Lawmakers form committee to get answers after resident express frustration with vaccine rollout

Lawmakers form committee to get answers after resident express frustration with vaccine rollout

COLUMBIA, S.C. (WIS) - State leaders from both sides of the aisle are using a wide range of adjectives from “frustrated” to “unacceptable” to “inexcusable” to describe the vaccine rollout in South Carolina.

On Monday, House Speaker Jay Lucas formed a committee under the House Legislative Oversight Committee to look at how state agencies, including the Department of Health and Environmental Control, are distributing the COVID-19 vaccine.

“What we are trying to do is to bring DHEC, in a public and transparent way, to respond to question so that there is good information. And if there are issues and challenges that DHEC has identified to tell us what those are so that the legislative body can take those up in relatively quick fashion,” Chairman Weston Newton, R-Beaufort, said.


Newton said he has seen lawmakers and other leaders tweet, call, and email officials to get information, but thinks this committee will be a better way to get answers to vaccine-related questions.

Rep. Neal Collins, R-Pickens, is one of the lawmakers who has been publicly calling for answers to some of his constituent’s frustrations. Recently, he said most people are frustrated with the registration process.

“It is just too cumbersome,” he said

Collins said he appreciates all DHEC and the Governor’s offices’ efforts to improve the process but sometimes finds it hard to get answers to his questions. Specifically, he said he heard from constituents that some doses of the vaccine were being wasted but he had to wait a few days for a response.

“I’ve heard from my constituents. They have seen waste and to deny there is waste is not productive. What [DHEC] can say is, ‘yes there is, and we are addressing that, and we are saving every dose possible. And Dr. Traxler, to her credit, did that in her news conference yesterday,” he said.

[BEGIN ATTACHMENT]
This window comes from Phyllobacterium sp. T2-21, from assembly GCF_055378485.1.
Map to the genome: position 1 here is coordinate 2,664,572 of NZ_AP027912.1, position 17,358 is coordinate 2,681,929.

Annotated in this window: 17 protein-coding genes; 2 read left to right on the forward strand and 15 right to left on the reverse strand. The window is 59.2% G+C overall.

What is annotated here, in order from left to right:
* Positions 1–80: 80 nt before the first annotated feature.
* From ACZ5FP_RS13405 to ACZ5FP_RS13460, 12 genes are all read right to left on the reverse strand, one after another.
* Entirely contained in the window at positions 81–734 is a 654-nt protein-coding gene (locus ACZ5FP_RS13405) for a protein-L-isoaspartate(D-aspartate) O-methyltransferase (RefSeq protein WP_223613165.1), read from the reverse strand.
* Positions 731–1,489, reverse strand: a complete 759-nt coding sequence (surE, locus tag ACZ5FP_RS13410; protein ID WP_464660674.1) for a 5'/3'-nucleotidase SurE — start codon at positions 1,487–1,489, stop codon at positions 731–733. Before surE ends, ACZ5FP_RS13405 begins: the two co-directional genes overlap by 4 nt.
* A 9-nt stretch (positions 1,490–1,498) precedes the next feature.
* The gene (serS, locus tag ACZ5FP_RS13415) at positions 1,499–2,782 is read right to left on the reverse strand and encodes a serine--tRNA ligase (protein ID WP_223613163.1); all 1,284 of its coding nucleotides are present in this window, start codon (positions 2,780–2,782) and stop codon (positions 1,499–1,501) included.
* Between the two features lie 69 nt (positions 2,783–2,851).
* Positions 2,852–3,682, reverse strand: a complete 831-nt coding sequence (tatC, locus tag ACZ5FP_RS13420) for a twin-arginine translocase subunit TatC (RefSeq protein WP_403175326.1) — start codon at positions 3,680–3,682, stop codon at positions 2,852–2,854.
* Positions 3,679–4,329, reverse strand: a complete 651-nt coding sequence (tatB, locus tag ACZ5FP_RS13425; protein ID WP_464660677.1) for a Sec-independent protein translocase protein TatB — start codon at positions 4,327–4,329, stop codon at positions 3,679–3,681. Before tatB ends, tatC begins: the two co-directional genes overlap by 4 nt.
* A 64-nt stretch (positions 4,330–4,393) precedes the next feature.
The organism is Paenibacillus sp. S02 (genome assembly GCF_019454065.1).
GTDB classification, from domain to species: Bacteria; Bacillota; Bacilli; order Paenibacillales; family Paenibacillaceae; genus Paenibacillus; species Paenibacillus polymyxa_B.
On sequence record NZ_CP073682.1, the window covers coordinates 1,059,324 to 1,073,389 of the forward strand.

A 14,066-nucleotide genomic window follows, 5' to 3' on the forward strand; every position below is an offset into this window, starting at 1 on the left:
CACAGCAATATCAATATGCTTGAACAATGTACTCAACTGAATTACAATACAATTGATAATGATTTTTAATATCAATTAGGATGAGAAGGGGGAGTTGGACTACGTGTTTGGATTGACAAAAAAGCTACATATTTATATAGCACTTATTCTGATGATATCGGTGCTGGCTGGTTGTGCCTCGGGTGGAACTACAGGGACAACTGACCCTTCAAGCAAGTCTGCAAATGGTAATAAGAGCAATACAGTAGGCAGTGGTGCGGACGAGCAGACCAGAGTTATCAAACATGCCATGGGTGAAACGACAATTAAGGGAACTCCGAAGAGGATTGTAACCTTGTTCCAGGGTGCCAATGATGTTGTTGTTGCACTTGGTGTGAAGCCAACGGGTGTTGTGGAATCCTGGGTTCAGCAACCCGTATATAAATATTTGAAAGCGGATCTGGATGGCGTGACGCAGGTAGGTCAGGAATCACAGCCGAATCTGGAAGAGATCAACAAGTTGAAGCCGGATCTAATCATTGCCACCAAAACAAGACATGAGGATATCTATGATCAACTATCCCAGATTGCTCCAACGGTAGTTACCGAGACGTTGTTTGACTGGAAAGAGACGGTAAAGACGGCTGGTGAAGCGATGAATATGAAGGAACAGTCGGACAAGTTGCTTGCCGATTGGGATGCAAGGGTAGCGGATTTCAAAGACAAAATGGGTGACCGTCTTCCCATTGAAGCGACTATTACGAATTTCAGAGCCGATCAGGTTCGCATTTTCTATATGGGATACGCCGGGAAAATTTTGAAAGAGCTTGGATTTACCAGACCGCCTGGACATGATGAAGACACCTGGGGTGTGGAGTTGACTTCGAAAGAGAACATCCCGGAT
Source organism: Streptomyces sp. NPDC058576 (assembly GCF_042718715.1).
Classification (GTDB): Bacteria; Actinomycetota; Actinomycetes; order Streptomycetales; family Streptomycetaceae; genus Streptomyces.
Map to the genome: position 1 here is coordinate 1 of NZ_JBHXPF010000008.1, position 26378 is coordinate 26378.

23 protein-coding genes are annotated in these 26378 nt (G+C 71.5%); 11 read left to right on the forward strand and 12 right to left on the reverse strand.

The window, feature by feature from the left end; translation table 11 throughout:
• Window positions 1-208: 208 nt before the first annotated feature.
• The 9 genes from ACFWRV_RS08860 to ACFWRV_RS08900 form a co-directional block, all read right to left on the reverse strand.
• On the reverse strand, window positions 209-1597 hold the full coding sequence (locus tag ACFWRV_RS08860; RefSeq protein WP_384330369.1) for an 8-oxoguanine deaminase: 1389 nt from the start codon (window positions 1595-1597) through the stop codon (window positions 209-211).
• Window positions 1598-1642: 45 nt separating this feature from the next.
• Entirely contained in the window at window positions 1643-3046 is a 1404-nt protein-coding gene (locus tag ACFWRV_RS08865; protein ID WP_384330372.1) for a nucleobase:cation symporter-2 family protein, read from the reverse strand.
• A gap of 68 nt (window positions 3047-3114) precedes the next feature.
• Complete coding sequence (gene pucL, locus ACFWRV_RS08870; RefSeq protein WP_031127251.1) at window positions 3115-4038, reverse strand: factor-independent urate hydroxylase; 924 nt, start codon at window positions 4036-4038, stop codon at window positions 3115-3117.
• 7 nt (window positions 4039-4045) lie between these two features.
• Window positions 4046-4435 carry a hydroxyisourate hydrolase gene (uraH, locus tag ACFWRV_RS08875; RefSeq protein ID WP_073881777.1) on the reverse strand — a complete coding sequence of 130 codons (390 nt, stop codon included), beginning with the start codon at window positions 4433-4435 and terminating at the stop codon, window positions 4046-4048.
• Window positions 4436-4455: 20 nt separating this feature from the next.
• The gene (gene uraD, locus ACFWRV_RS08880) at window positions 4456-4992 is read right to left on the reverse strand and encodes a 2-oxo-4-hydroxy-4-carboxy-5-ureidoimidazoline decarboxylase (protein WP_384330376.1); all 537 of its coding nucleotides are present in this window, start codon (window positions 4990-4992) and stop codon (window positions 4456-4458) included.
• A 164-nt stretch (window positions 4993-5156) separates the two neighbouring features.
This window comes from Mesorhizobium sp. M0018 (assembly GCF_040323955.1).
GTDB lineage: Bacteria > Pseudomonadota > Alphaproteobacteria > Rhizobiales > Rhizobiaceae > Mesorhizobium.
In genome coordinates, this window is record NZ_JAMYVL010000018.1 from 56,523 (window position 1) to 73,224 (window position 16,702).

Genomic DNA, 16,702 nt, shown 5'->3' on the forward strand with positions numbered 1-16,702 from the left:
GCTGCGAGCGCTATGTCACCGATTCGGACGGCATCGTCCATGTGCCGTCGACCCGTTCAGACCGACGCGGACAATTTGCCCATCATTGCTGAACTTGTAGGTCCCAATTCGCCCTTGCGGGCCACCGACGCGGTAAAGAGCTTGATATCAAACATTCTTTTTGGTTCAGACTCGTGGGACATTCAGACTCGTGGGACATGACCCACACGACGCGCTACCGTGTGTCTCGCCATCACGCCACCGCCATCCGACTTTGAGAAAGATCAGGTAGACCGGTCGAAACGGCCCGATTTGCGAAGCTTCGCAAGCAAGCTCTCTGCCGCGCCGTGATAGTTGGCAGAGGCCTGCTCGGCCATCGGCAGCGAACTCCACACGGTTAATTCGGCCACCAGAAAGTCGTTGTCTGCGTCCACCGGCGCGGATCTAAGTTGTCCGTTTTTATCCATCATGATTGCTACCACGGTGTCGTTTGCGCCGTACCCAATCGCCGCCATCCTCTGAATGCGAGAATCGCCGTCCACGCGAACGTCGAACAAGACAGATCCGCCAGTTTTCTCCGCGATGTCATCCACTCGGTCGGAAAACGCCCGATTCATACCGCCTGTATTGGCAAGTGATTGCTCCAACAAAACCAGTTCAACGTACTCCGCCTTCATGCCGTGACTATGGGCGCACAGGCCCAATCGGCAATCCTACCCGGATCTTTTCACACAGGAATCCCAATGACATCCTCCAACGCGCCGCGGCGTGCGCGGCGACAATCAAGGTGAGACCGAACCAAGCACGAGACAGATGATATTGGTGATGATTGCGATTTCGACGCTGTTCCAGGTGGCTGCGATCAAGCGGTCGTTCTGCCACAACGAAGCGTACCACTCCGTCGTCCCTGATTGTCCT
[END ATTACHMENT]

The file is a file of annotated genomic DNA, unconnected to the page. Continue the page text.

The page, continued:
Newton said the types of frustrations Collins has heard from his constituents aren’t unique.

“Thousands of appointments that were scheduled. Vaccinations are being canceled. There is an enormous amount of disinformation and misinformation,” Newton said. “There is an opportunity for legislatures to ask direct questions and get answers from DHEC as well as from the hospital association and others that are integral partners in delivering these vaccines,” he said of this new ad hoc committee.


What’s on tap for S.C. lawmakers in 2020

Moving forward, the Chairman said he hopes lawmakers won’t need to have repeated private communications with DHEC officials to answer questions from their community members. However, some lawmakers say holding hearings, debating bills, and passing legislation could take weeks at a time when the state is in crisis.

“A piece of legislation will take three weeks to pass,” Sen. Dick Harpootlian, D-Richland, said. “Based on the statistics that I read, another 20 to 30 thousand people will get infected. Another several hundred will die. This is something that needs to be taken care of yesterday,” he said.

Harpootlian said he wants to see Gov. McMaster and DHEC take more action as they work to combat this virus.

“Their hands are in the air saying we are doing the best we can do. Or we don’t have enough vaccine. Or we have given it to the hospitals. Step up. The buck stops with them. Rather, the buck stops with the Governor. He needs to get out there,” he said.

McMaster has spent the past two days visiting vaccine distribution facilities around the state and answering questions from the press at each stop, but Harpootlian wants to see the Governor and DHEC use more of their executive power.

In response to frustration from lawmakers, a spokesperson for DHEC wrote, “DHEC leadership and public health officials will continue to work with our state’s elected officials and others to help ensure the vaccine doses our state has been administered to South Carolinians as quickly and seamlessly as possible.”

Yet, until South Carolinians see a change in the way the vaccine is being distributed, lawmakers feel public trust will be permanently damaged.

“The challenges are widespread. The frustration is widespread. The reported inefficiencies are widespread. What people want to know is when can they get the vaccine. How quickly? And who is that qualifies? And the fact that we are having trouble as a state to provide that timely information is inexcusable,” Newton said.

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